The man who designed the CTV building in Christchurch denies he had a reputation for creating buildings that were no stronger and no more expensive than they had to be.
Structural engineer Alan Reay spent a tense morning on Wednesday disputing much of the evidence given by David Harding, a former employee, at the Royal Commission of Inquiry into the building's collapse in the February 2011 earthquake.
When asked by Commission lawyer Stephen Mills QC if he agreed with common evidence that he was renowned for designing structures that met the minimum building code standards, he disagreed.
Mr Harding said on Tuesday that Mr Reay oversaw and signed off building designs but on Wednesday, Mr Reay said he could not remember what involvement he had with the CTV structure.
Mr Harding prepared the detailed design of the six-storey structure in 1985, despite never having worked on a multi-storey building.
The CTV building later collapsed during the February 2011 earthquake, killing 115 people.
The two appear to be at loggerheads over who was responsible for the technical part of the design, and also who actually signed off the final plans.
But on Wednesday, Mr Reay said Mr Harding was more than capable of doing the job.
He also told the Royal Commission he could not say if it was his handwriting that had signed off the final design plans.
Design weaknesses admitted
On Tuesday Mr Harding acknowledged to the inquiry that he had not been skilled enough for the job and admitted there were significant design weaknesses in the building.
When asked about his competence by a lawyer assisting the commission, Stephen Mills QC, Mr Harding said he would not have taken on the job if he had been acting on his own behalf.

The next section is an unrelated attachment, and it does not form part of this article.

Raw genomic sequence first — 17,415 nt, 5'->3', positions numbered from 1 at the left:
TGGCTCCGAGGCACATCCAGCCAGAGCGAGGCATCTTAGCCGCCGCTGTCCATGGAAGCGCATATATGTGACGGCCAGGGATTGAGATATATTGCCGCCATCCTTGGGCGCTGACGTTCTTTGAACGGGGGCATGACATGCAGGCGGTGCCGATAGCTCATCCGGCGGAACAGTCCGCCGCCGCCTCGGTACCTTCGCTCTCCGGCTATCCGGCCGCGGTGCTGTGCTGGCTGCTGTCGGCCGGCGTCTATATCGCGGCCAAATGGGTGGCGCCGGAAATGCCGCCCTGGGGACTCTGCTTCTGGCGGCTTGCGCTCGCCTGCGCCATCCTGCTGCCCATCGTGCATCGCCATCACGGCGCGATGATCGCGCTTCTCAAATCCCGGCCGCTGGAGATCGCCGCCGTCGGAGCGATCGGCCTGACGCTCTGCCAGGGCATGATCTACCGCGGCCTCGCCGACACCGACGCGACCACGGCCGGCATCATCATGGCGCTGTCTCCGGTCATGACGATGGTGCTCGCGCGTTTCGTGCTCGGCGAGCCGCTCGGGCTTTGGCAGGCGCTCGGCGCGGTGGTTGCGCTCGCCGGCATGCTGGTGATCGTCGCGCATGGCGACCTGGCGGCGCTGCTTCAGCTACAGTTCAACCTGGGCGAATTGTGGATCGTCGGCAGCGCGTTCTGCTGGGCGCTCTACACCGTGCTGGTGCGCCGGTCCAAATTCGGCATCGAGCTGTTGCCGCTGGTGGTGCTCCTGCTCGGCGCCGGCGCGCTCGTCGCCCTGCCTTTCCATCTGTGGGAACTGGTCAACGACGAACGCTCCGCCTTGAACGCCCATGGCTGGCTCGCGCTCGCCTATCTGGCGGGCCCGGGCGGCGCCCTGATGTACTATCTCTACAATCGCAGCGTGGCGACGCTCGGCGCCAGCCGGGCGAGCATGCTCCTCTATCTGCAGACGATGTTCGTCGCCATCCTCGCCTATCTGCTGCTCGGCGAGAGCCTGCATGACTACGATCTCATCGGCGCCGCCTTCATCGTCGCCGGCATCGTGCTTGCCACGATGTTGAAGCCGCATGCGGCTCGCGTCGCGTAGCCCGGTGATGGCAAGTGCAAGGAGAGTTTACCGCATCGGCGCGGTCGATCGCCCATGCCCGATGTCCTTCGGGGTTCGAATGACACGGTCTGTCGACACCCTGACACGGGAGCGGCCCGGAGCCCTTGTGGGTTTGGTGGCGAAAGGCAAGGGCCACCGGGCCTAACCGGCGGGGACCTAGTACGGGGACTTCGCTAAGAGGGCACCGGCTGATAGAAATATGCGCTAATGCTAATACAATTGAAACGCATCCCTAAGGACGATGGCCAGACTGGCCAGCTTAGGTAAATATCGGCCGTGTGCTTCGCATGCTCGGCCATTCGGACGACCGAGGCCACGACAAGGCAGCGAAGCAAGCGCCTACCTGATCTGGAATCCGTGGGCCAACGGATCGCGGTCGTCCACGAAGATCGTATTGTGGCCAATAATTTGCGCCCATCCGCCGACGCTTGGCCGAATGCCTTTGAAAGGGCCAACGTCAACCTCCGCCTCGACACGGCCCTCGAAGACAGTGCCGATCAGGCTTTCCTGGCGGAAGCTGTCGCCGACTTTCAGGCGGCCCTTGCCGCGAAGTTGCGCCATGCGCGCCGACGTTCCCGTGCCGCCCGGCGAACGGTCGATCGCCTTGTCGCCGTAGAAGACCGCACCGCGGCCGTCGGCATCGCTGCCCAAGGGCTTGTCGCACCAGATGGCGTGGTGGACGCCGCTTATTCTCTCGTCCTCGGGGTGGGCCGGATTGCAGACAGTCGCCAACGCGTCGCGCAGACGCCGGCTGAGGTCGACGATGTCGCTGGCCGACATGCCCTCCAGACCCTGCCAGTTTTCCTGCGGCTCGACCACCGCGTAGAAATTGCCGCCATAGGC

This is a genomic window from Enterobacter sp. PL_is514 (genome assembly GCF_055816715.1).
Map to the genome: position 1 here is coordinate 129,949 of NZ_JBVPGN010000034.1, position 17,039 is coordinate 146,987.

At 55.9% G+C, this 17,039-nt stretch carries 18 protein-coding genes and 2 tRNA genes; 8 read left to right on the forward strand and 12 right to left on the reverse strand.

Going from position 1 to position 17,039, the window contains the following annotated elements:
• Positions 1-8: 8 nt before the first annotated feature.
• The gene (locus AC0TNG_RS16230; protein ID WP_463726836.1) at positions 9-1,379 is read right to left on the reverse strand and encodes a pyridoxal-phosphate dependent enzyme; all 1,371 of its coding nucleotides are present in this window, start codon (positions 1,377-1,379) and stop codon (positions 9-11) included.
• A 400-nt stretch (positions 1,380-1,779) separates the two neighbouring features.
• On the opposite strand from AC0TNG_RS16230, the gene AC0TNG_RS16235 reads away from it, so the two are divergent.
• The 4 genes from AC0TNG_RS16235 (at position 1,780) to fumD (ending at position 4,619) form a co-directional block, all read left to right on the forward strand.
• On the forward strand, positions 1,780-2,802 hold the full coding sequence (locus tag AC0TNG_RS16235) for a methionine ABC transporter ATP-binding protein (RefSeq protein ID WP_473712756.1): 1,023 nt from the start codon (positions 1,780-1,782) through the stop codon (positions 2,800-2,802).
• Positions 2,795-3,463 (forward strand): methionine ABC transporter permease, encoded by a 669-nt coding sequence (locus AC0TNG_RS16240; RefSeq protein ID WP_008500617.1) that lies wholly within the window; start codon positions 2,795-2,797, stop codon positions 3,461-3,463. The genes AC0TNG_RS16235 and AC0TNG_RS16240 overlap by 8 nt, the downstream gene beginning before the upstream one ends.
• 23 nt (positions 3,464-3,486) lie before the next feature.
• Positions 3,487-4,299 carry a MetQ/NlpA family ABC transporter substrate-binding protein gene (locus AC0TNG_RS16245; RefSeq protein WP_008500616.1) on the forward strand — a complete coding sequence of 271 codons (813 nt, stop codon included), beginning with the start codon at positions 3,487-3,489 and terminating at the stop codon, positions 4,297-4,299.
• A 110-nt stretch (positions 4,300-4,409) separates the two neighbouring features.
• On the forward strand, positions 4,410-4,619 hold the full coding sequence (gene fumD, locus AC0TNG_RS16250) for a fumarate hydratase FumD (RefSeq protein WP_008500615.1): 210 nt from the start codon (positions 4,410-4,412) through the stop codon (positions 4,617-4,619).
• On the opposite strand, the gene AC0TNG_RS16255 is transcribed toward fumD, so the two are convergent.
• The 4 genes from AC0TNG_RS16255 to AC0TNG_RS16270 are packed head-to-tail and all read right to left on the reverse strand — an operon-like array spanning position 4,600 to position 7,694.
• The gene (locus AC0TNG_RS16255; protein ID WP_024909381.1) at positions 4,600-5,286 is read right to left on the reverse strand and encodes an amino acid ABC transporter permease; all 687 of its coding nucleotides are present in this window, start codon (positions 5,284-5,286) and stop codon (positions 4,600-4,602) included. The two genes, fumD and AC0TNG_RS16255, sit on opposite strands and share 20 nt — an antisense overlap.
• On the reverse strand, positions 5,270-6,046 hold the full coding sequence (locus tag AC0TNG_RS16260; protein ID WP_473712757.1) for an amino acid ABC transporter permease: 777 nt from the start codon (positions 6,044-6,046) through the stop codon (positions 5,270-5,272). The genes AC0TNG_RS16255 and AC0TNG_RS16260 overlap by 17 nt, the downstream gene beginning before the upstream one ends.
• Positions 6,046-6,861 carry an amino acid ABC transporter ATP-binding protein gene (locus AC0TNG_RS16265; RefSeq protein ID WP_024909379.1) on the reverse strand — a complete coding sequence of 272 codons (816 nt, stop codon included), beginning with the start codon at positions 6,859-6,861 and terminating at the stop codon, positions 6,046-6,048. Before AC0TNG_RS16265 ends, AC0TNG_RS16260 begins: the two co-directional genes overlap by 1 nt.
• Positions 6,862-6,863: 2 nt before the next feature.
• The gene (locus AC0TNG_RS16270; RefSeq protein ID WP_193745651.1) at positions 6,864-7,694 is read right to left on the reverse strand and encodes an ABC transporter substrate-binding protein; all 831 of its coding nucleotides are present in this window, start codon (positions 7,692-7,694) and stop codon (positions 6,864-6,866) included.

However, Mr Reay told the commission Mr Harding was a qualified, experienced and capable engineer who would have taken responsibility for the project.
"He was employed in a role where he wanted to, and was expected to, take on projects such as the CTV building without supervision."
Mr Harding said timesheets provided as evidence did not accurately reflect Mr Reay's involvement, which he believed was far more than three hours helping out.
But Mr Reay disagreed and said he was not involved in the project's design.
Although Mr Harding told the hearing the design was adequate, and there was nothing he would have changed, he later conceded there were, in fact, significant design weaknesses.
The admission came after he heard evidence from engineers who assessed the building before and after its collapse.
Mr Harding said he believed the builders who constructed it in 1986 worked from incomplete plans that did not include changes made at a later date.
He said because work was often hurried, designs were sometimes amended after the city council had approved them. He said they should then have been resubmitted to the council.
Mr Harding said that due to these "mistakes of bureaucracy" the CTV building was never issued a design certificate.
When Justice Mark Cooper asked him why the consent plans presented to the Commission showed no sign of any amendments, Mr Harding said could not be certain which plans the builders had worked off.
Mr Reay will continue giving evidence on Wednesday morning, followed by other former employees who worked on the building's design with Mr Harding.